“The City Investment Plan that underpins this funding sets out a 15-year vision for improving the city centre to attract more residents, workers, students, visitors, and investors, making it a more inclusive location for everyone.
“The projects within the plan will not just regenerate buildings and public spaces, they will strengthen our leisure and cultural offering, creating jobs and economic growth. They will enable the city centre to have a thriving day and night-time economy which will be vital in the years ahead.
“While we started creating the City Investment Plan and our funding bid before the pandemic, these projects will now be even more vital to our recovery from this crisis which has deeply impacted our residents and businesses. It will continue the positive flow of change through Preston, making a significant, long-term contribution to our city’s recovery and prosperity,” Mr. Chesworth concluded.
Meanwhile, South Ribble Borough Council leader Paul Foster admitted to being “really chuffed” that Leyland had secured its maximum share of Towns Fund cash – and would now be able to pursue all of the projects on its wish list.
Speaking to the Lancashire Post at the moment he opened the email confirming that £25m was coming the town’s way, he said: “We have all worked hard to secure this money for the people of Leyland.
“We were always in a really strong position – because [the bid] was basically the Leyland masterplan that we have been working on for two years. So we really were ‘shovel ready’ in that sense.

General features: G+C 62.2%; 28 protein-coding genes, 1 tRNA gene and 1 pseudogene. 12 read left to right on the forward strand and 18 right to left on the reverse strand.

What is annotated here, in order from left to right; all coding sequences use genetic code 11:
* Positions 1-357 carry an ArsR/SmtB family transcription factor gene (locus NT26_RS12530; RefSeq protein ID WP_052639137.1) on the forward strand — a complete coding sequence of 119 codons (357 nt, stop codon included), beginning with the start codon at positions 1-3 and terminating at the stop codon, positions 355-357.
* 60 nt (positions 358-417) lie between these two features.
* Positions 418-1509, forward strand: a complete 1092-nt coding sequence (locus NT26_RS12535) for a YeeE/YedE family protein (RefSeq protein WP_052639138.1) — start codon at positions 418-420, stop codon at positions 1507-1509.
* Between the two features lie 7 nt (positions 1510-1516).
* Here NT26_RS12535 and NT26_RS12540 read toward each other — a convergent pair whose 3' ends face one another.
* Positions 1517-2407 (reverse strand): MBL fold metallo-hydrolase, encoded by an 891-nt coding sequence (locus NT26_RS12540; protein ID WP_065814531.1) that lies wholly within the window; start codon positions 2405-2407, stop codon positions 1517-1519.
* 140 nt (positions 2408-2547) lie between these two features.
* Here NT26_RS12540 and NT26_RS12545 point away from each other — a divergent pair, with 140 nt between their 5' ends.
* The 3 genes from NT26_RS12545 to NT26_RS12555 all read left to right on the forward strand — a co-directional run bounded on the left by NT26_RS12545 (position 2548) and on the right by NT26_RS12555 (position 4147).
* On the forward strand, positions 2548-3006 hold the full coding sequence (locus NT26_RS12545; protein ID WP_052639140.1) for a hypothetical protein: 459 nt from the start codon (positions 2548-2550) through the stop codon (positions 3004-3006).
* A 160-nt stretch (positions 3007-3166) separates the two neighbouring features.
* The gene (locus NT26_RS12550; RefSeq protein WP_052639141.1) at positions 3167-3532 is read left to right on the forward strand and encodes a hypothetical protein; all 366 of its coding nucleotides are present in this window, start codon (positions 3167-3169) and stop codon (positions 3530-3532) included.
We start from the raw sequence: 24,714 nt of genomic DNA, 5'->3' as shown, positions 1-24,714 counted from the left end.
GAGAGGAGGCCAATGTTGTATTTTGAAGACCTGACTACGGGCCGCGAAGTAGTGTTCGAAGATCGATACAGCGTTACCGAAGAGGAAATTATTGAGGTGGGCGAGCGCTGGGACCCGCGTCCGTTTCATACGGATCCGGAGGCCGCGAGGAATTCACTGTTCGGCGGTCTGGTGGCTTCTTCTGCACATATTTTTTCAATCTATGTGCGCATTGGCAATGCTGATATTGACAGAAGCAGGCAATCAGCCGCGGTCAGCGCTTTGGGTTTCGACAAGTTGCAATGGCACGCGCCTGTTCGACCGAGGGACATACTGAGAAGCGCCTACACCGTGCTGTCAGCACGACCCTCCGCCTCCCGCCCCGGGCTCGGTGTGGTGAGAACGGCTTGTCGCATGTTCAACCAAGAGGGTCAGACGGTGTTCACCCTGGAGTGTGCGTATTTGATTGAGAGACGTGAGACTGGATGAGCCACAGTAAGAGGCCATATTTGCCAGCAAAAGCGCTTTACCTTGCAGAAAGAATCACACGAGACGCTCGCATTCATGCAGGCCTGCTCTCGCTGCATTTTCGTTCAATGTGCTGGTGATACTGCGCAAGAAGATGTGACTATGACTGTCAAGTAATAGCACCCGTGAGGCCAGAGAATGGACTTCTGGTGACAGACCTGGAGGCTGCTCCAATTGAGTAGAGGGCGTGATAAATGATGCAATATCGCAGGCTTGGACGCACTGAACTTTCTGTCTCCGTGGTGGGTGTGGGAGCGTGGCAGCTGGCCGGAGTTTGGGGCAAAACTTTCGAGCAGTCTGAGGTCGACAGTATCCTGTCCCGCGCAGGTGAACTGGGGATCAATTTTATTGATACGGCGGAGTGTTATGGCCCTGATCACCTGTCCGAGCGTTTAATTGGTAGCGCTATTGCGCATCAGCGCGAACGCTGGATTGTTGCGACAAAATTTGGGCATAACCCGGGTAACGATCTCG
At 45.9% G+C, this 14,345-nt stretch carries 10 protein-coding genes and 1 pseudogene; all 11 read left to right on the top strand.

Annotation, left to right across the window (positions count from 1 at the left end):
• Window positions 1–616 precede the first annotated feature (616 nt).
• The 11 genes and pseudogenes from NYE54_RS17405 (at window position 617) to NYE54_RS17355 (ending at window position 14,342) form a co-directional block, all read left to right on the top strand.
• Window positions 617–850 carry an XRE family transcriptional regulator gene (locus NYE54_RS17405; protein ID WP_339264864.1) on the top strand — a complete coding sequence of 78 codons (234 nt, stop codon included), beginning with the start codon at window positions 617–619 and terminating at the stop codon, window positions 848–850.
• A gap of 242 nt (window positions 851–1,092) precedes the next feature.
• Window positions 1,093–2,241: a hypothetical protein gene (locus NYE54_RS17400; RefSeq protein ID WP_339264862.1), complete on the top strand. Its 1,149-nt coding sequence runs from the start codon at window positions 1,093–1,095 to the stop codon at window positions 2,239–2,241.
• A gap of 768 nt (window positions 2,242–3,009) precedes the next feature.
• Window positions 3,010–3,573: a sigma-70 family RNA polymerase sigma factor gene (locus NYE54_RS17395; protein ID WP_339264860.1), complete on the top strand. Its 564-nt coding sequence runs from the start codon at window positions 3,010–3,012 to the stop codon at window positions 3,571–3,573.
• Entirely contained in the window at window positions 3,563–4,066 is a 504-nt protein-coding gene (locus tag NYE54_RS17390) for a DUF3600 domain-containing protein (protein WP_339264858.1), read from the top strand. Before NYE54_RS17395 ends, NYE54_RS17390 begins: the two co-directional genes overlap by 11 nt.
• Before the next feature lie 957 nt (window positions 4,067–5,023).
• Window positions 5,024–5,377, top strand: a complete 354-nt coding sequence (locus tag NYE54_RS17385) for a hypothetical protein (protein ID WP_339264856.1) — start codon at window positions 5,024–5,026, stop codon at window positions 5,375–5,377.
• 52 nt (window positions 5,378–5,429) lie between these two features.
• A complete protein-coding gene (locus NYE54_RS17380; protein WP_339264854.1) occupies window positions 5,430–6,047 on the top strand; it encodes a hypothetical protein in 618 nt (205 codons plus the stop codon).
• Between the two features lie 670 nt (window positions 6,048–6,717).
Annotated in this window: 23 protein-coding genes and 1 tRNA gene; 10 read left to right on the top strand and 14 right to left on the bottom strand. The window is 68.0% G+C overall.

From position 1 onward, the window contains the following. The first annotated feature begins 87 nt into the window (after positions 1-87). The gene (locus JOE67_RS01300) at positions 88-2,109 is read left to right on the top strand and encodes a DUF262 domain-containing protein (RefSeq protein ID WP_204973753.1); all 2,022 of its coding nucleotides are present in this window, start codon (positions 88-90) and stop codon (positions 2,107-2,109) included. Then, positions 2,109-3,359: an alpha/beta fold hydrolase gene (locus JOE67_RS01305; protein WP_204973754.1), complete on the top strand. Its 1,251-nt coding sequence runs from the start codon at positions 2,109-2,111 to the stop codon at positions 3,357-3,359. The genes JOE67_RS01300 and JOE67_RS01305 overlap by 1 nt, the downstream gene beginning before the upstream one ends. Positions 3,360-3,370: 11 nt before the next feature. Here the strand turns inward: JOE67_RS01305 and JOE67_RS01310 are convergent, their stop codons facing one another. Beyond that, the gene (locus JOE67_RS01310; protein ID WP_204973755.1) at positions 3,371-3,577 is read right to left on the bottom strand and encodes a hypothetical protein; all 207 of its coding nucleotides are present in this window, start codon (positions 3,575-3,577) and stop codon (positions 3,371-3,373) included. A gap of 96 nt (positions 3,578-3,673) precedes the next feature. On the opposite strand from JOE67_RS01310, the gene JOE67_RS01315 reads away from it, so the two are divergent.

“I really do believe this will be transformational. The high street, post-Covid, will need a big lift and that is what this money will provide.
“Are we going to transform Leyland? Too right we are,” Cllr Foster added.
Leyland’s bid had attracted strong support from around 2,000 respondents to a public consultation held just before it was submitted last October.
Jennifer Gadsdon, chair of the Leyland Town Board, said that the outcome was “brilliant news for Leyland”.
“The funding will allow the improvement plan to become a reality and help to address the economic growth potential with a focus on digital connectivity, skills, enterprise and improved transport links,” she said.
South Ribble’s Conservative MP Katherine Fletcher said she was “absolutely delighted with the fantastic news that our government has given Leyland £25m to transform our amazing town and to deliver our hugely exciting Leyland Town Board plans”.
“This is an enormous investment in Leyland will ensure we build for our communities, our businesses and for our future.
“A huge thank you to Leyland Town Board who’ve worked so hard on the bid and to everyone who’s shared their thoughts and ideas on the Town Board plans.
“I’m hugely excited and looking forward to seeing our fantastic plans become a reality, with spades in the ground soon, building for Leyland’s future”
The Post understands that the successful bidders to have two months in which to produce detailed business cases to submit to the government and confirm which projects are being taken forward.
Some of the projects in Leyland’s bid also require the purchase of land, which Cllr Foster says the authority is already actively pursuing.